Voters have a clear choice at next year's election according to Labour - safer streets or tax cuts.
Labour has pledged to use the government's budgeted surplus to pay for 1000 extra police, if it was elected to government next year.
It said the policy would cost $180 million a year.
A $1.8 billion surplus has been recorded for the year to June, more than double what was forecast in May's Budget.
The healthy state of the government's books, driven by the growing economy, has left the door open for tax cuts in election year.
Labour leader Andrew Little said police were currently stretched far too thinly to stop most criminal activities.
He said the government hadn't given them the funds to do the job properly.
"The government has already this year started talking about $3 billion worth of tax cuts.
"The choice next year is going to be whether we want to use the government funds to invest in those things that are going to make communities safer, provide opportunity, or fund National's tax cuts."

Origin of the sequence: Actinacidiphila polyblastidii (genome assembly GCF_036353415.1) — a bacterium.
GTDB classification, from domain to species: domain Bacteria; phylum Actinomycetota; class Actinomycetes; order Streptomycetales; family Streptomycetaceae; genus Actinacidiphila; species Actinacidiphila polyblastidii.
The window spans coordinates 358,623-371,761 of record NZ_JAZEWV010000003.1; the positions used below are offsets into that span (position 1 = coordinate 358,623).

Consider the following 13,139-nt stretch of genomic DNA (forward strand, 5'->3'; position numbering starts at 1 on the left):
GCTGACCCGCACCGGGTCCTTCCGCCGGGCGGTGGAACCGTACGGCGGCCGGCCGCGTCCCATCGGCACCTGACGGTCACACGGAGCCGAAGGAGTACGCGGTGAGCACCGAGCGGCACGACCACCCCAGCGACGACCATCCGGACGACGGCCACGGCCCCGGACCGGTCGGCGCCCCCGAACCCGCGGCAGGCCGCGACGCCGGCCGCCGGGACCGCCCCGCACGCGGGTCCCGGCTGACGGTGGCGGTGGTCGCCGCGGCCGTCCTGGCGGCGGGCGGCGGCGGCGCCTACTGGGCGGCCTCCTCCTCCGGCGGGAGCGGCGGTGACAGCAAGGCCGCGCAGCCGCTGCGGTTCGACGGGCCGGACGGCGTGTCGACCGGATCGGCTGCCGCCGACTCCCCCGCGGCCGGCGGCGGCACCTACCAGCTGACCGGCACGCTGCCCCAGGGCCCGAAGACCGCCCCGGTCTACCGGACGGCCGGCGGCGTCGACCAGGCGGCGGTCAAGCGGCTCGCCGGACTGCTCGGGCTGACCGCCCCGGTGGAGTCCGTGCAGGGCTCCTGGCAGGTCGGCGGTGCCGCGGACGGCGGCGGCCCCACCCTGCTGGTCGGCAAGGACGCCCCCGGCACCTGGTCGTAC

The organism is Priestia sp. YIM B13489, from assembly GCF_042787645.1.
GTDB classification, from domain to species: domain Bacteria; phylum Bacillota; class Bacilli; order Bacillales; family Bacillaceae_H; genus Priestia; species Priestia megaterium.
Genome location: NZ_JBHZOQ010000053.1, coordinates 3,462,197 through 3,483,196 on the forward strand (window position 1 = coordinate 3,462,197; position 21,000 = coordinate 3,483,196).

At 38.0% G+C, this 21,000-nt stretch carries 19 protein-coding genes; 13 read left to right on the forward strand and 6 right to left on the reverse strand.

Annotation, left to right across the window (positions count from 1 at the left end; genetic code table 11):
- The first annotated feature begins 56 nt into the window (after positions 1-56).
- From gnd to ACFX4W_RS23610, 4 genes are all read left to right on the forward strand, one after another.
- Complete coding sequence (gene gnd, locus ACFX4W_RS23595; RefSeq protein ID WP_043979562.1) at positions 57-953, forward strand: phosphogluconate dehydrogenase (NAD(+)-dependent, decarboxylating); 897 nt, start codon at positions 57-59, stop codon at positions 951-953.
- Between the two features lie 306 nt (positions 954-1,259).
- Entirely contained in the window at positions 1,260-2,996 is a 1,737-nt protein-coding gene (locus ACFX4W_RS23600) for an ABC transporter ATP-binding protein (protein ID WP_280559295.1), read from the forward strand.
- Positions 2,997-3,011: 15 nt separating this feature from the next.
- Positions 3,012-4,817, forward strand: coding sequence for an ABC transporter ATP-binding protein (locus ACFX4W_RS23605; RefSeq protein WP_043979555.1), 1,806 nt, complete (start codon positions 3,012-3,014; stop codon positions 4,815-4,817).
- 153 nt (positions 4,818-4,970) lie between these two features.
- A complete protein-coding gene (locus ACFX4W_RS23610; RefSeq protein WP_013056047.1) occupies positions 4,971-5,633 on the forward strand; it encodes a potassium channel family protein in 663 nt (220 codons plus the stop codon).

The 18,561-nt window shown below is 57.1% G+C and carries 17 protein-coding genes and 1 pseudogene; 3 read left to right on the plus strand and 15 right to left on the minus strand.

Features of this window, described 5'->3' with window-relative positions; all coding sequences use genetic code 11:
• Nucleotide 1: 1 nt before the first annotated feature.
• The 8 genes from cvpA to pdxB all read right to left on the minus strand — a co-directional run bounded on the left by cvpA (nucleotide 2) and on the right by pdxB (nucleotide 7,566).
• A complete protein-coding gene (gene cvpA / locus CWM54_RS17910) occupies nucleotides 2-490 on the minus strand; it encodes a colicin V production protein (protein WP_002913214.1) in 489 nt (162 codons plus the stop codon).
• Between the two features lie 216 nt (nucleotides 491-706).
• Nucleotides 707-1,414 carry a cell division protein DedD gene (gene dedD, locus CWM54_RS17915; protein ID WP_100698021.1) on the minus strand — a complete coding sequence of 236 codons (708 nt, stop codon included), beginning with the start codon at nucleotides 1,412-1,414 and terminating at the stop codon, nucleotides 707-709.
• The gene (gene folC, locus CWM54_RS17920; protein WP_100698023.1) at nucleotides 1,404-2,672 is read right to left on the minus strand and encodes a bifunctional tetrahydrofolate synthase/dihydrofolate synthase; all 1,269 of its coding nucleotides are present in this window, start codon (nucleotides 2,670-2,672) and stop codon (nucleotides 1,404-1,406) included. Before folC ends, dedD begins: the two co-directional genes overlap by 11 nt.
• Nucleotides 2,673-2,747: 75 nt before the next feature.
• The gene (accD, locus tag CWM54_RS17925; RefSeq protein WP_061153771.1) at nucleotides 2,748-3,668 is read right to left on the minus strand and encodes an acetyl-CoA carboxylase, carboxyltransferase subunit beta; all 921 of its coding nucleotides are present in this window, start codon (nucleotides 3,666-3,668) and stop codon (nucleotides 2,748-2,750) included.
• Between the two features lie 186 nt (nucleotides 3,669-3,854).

Police Minister Judith Collins has also said the government would lift police numbers, but she won't release any details on when that may happen, or by how many.
"I've been working with Bill English and the prime minister for months on this. It's being very carefully thought out."
"I imagine that any announcement will be made by the prime minister when he wishes to," Ms Collins said.
Police Association President Chris Cahill said police were stretched to breaking point, and the ball was now in the government's court to at least match Labour's numbers.
Labour's not the only opposition party promising more police.
New Zealand First has also signalled it would boost numbers by 1800.
New Zealand First leader Winston Peters will reiterate that to police when he speaks to the association conference in Wellington today.